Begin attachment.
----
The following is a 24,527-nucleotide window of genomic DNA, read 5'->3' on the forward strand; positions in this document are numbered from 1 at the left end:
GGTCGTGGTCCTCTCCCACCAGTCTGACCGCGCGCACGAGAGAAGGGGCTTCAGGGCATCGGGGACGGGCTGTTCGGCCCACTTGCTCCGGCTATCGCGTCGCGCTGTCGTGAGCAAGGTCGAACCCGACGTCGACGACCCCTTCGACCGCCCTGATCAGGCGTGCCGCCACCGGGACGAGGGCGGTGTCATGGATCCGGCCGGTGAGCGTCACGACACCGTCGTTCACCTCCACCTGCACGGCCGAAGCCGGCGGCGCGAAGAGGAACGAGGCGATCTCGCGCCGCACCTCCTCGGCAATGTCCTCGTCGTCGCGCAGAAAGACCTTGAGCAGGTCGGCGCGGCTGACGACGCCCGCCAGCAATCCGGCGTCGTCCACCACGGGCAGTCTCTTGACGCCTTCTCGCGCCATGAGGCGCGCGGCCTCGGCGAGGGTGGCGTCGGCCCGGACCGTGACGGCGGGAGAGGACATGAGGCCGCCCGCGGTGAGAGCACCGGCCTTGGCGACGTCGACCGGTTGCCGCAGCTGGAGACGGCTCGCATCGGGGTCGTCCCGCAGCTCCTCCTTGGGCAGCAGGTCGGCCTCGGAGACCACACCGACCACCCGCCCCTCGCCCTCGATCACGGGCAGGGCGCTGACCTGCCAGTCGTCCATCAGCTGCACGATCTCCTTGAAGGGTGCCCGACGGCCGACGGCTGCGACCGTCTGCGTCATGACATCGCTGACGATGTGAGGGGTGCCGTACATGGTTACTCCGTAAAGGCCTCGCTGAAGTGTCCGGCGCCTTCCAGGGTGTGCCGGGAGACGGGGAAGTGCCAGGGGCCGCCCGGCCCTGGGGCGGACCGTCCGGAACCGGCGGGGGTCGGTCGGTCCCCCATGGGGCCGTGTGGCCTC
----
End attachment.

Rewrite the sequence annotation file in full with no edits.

The following is a 24,527-nucleotide window of genomic DNA, read 5'->3' on the forward strand; positions in this document are numbered from 1 at the left end:
GGTCGTGGTCCTCTCCCACCAGTCTGACCGCGCGCACGAGAGAAGGGGCTTCAGGGCATCGGGGACGGGCTGTTCGGCCCACTTGCTCCGGCTATCGCGTCGCGCTGTCGTGAGCAAGGTCGAACCCGACGTCGACGACCCCTTCGACCGCCCTGATCAGGCGTGCCGCCACCGGGACGAGGGCGGTGTCATGGATCCGGCCGGTGAGCGTCACGACACCGTCGTTCACCTCCACCTGCACGGCCGAAGCCGGCGGCGCGAAGAGGAACGAGGCGATCTCGCGCCGCACCTCCTCGGCAATGTCCTCGTCGTCGCGCAGAAAGACCTTGAGCAGGTCGGCGCGGCTGACGACGCCCGCCAGCAATCCGGCGTCGTCCACCACGGGCAGTCTCTTGACGCCTTCTCGCGCCATGAGGCGCGCGGCCTCGGCGAGGGTGGCGTCGGCCCGGACCGTGACGGCGGGAGAGGACATGAGGCCGCCCGCGGTGAGAGCACCGGCCTTGGCGACGTCGACCGGTTGCCGCAGCTGGAGACGGCTCGCATCGGGGTCGTCCCGCAGCTCCTCCTTGGGCAGCAGGTCGGCCTCGGAGACCACACCGACCACCCGCCCCTCGCCCTCGATCACGGGCAGGGCGCTGACCTGCCAGTCGTCCATCAGCTGCACGATCTCCTTGAAGGGTGCCCGACGGCCGACGGCTGCGACCGTCTGCGTCATGACATCGCTGACGATGTGAGGGGTGCCGTACATGGTTACTCCGTAAAGGCCTCGCTGAAGTGTCCGGCGCCTTCCAGGGTGTGCCGGGAGACGGGGAAGTGCCAGGGGCCGCCCGGCCCTGGGGCGGACCGTCCGGAACCGGCGGGGGTCGGTCGGTCCCCCATGGGGCCGTGTGGCCTC